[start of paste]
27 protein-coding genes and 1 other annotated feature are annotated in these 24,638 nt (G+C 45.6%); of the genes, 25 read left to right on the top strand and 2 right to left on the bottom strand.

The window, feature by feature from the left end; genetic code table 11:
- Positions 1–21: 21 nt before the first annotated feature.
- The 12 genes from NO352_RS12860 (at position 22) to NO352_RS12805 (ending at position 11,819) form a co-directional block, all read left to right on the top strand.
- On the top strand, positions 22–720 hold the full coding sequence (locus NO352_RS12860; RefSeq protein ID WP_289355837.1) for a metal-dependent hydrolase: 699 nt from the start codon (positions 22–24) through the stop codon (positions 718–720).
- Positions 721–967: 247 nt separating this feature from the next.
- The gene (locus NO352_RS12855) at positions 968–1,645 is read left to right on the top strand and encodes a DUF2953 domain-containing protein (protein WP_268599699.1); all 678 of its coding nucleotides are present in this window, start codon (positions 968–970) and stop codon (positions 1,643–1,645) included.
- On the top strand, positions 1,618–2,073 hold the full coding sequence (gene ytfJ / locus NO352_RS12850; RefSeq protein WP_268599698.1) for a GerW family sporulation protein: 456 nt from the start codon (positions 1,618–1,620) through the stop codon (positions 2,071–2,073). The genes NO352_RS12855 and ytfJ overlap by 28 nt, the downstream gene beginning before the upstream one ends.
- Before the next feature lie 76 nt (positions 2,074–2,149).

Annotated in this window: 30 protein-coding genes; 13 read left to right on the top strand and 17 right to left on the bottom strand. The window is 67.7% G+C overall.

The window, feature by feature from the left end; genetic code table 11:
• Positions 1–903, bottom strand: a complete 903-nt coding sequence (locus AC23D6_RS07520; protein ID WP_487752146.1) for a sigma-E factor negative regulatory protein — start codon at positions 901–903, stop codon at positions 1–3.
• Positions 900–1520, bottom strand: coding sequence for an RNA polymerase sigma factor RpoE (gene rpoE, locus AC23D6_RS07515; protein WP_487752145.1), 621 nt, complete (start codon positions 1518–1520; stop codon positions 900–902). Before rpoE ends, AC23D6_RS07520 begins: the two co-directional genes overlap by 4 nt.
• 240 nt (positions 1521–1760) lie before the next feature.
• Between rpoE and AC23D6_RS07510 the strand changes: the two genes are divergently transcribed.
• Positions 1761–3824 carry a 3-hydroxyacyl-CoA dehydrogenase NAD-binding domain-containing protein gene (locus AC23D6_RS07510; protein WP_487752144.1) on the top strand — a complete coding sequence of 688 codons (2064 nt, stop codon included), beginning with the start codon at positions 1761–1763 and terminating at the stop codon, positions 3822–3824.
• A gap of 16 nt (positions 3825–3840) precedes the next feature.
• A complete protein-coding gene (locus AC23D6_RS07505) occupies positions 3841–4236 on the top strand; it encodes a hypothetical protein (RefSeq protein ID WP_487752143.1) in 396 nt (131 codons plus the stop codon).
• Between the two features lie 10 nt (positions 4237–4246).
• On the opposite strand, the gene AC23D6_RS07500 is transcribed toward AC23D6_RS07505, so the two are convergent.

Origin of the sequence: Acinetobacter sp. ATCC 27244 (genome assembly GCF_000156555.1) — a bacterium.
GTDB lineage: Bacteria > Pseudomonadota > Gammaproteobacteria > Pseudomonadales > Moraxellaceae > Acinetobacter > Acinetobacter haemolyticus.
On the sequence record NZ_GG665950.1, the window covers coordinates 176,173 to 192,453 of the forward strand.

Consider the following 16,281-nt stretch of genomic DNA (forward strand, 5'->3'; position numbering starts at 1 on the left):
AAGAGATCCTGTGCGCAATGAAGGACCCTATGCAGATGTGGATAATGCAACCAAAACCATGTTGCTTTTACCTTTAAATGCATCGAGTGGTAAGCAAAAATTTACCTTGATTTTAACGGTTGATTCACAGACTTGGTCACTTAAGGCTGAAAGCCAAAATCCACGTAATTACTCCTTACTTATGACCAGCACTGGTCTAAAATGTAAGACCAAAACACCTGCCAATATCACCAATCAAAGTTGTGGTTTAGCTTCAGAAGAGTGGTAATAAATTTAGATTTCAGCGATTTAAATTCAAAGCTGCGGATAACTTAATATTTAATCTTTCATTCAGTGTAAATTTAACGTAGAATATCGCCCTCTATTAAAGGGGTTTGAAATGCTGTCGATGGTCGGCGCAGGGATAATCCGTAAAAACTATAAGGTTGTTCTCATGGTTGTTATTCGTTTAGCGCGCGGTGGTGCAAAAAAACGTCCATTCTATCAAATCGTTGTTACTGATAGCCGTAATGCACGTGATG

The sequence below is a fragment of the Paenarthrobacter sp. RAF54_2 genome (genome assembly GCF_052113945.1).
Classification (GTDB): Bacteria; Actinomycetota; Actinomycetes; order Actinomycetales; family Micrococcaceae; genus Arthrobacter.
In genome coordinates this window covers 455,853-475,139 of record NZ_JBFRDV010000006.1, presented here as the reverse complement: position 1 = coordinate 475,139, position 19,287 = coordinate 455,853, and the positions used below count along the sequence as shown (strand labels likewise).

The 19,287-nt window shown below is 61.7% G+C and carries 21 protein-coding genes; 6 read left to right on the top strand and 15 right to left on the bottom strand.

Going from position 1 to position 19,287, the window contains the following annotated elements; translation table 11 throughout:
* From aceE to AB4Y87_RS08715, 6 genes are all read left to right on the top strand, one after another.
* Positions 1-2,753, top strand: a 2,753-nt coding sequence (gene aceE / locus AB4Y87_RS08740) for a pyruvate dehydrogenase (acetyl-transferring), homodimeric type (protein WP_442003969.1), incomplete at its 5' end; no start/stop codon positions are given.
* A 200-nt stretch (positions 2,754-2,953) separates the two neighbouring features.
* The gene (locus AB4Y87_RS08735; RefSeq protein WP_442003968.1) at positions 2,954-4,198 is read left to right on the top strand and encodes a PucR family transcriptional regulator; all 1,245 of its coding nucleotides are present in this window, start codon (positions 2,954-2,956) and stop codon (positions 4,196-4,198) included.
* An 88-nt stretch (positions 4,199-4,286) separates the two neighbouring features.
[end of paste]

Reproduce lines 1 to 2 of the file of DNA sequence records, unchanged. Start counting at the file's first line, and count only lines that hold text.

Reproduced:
27 protein-coding genes and 1 other annotated feature are annotated in these 24,638 nt (G+C 45.6%); of the genes, 25 read left to right on the top strand and 2 right to left on the bottom strand.

The window, feature by feature from the left end; genetic code table 11: